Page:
In my experience, the most militant teetotalers are not the type who would be led into sin by other Christians partaking. They are not appropriately described as ‘weaker’ brethren, but are those who habitually judge brothers and sisters who drink, contrary to Scripture. Such sin should be confronted and not pandered to.

A further point must be made. Seeking to bear with the scruples of the weak should not involve disobeying God’s positive commands. There are areas on which we have freedom. In other areas we do not have freedom. I am convinced that the use of alcoholic wine in the Supper is mandatory. Departing from this is not an option.

The reference to wine in Romans 14:21 should be read in context. It is paralleled to v.17 and some have taken it as hypothetical. I do not. The instruction takes place within a particular cultural context in which Jews fasted on particular days and those who did not fast and abstain from wine on those days of fasting (cf. Luke 5:33f., 7:33-34) would possibly cause others to stumble in the young church in Rome. That fast days are prominent in Paul’s mind is clear from Romans 14:5-6. The idea that Paul is thinking of relativizing Christ’s institution for the Lord’s Supper is out of the question. We fast in order to prepare for feasts. The friends of the bridegroom cannot fast when the bridegroom is with them. Joyful celebrations of the Supper, using alcoholic wine, reinforce the truth of the Bridegroom’s presence on such occasions.

Some churches give members of the congregation a choice between grape juice and wine for communion. This is certainly an improvement upon grape juice only. Nevertheless, it still falls far short of the biblical pattern. For one, I believe that, if there is to be any sort of substitute, it ought to be alcoholic in order to retain the biblical character of the Supper. I also believe that sharing from one cup is to be preferred. Individual mini-cups simply reinforce the individualism of our culture.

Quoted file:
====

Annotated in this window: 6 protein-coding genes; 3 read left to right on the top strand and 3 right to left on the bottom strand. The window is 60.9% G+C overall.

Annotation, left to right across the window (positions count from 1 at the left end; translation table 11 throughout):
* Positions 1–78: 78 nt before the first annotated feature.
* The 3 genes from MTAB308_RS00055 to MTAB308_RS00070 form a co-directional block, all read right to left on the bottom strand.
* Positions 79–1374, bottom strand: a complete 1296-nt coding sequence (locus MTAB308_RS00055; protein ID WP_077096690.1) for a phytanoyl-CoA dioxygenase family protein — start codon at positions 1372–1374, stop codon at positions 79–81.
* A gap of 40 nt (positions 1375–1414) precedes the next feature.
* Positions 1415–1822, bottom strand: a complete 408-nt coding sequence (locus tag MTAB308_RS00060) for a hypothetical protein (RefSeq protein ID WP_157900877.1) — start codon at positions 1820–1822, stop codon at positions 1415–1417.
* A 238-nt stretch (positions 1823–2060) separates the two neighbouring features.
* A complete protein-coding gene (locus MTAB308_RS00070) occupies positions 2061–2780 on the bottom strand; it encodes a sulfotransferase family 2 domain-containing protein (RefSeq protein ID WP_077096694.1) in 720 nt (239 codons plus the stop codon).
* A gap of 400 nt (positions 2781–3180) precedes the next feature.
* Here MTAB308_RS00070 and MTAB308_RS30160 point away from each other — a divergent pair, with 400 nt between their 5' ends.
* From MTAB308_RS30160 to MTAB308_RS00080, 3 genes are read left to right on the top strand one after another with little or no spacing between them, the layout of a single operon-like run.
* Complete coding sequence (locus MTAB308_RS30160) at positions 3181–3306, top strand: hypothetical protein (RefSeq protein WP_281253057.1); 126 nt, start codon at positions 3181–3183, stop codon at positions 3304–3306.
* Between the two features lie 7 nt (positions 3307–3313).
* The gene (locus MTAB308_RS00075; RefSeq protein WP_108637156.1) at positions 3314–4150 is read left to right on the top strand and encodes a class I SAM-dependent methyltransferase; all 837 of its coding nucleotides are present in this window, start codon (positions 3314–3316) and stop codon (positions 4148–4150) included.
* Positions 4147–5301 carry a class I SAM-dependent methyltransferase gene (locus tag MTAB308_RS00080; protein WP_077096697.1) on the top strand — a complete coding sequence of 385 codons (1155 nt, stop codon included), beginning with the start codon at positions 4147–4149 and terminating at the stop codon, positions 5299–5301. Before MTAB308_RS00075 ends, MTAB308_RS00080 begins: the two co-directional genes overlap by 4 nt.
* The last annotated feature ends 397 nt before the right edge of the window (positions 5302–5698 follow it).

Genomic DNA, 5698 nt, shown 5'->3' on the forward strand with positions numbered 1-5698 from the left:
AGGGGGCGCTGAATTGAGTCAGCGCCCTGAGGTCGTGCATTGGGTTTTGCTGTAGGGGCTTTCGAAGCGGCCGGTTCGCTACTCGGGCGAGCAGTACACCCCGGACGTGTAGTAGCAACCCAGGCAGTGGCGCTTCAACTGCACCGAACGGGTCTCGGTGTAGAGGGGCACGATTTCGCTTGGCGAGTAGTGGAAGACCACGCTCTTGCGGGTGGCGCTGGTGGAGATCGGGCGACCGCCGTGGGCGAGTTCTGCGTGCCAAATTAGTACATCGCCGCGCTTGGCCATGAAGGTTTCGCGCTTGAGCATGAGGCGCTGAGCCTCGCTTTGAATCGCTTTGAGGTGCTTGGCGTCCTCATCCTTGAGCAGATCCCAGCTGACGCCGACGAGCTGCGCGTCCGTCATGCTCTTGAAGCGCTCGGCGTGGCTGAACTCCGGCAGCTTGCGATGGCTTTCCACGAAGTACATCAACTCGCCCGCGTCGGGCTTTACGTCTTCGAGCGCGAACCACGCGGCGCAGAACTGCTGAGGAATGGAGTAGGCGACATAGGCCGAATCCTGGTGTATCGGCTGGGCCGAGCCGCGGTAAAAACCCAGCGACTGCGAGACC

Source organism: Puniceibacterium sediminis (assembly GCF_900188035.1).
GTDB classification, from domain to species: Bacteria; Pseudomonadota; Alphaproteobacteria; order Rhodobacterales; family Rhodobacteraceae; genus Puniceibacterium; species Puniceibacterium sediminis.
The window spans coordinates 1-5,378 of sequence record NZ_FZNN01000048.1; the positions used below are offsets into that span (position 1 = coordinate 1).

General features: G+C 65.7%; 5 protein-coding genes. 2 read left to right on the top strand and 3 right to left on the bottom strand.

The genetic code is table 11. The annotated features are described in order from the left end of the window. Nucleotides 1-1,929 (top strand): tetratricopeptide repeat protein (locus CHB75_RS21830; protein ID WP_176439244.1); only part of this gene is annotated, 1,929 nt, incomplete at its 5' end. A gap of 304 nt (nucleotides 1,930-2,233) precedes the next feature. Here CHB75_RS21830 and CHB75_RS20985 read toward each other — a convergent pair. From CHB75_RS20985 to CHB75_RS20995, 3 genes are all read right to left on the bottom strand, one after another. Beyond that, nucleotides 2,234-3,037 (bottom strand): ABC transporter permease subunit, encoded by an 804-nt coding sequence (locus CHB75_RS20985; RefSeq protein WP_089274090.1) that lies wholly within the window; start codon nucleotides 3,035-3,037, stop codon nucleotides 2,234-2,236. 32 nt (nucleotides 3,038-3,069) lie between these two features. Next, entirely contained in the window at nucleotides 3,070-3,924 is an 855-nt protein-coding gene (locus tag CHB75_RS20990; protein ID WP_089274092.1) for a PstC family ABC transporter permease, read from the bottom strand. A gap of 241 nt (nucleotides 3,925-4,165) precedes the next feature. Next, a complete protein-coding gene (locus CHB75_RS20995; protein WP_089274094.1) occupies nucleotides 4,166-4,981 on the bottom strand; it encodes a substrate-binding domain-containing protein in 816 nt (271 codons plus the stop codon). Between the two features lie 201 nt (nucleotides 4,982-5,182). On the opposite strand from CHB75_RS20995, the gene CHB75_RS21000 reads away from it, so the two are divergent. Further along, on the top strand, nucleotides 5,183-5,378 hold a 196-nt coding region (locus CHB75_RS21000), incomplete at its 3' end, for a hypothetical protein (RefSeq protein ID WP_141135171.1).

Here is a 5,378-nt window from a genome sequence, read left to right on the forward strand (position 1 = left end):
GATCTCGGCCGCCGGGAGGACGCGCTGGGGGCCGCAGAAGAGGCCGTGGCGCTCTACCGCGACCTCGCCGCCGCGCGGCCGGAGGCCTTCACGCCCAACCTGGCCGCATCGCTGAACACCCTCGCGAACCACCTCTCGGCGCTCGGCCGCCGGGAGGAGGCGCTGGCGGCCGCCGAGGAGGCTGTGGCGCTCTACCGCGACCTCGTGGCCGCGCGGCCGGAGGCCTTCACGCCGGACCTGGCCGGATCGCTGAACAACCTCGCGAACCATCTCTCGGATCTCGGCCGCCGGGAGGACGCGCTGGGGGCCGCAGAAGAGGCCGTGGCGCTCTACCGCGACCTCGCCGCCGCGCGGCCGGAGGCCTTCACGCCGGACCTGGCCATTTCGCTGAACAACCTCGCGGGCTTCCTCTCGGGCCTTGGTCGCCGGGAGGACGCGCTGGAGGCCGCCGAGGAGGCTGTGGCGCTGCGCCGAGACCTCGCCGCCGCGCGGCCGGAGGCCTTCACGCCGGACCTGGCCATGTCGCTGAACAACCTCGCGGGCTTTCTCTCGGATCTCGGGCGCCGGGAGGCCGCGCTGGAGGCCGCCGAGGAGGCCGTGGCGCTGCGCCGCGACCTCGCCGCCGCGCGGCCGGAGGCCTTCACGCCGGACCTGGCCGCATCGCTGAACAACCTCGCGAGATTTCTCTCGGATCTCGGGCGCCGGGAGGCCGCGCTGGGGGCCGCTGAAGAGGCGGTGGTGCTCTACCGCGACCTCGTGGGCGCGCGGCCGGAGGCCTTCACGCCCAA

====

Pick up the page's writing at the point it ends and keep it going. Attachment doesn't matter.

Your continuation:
Towards Reform
Many will argue that my position is simply impracticable. Members of churches will not accept a Lord’s Supper without a non-alcoholic option. To be absolutely frank, I don’t see that this should be a real issue. The real question is whether God accepts alcohol-free celebrations of the Supper.

I sympathize with the situation faced by leaders of churches who have large numbers of militant teetotalers in their congregations. However, I believe that such people need to be opposed. God does not want us to tinker with His instructions for the sacraments. We should be far more concerned with what God thinks than with what congregations think.

Change on such matters will undoubtedly be painful, but I do not think that we can see it as optional. If churches are more concerned with keeping congregations happy concrete steps will never be taken towards reformation on such controversial issues. Church leaders need to be prepared to bite the bullet on this matter.

The way that we worship has a powerful effect upon the way that we think about God. If we move away from the biblical form of worship we will move away from the biblical picture of God and of where we stand in relationship to Him. Checking downgrades in worship is, in my opinion, far, far more important than many evangelical and Reformed Christians are accustomed to think. The use of non-alcoholic substitutes for wine in the Eucharist represents just such a downgrade.

If there is one thing that Church history has taught us, it is that old habits of worship die very hard. Calvin pointed out about 450 years ago that the Lord’s Supper should be celebrated weekly if we are to follow a more biblical pattern. Countless other theologians have said the same things since. Nevertheless, there is such a powerful inertia in churches that few pastors feel like pushing towards change on these issues. I believe that the leadership of churches needs to be far more proactive in the reformation of worship if we are to get anywhere.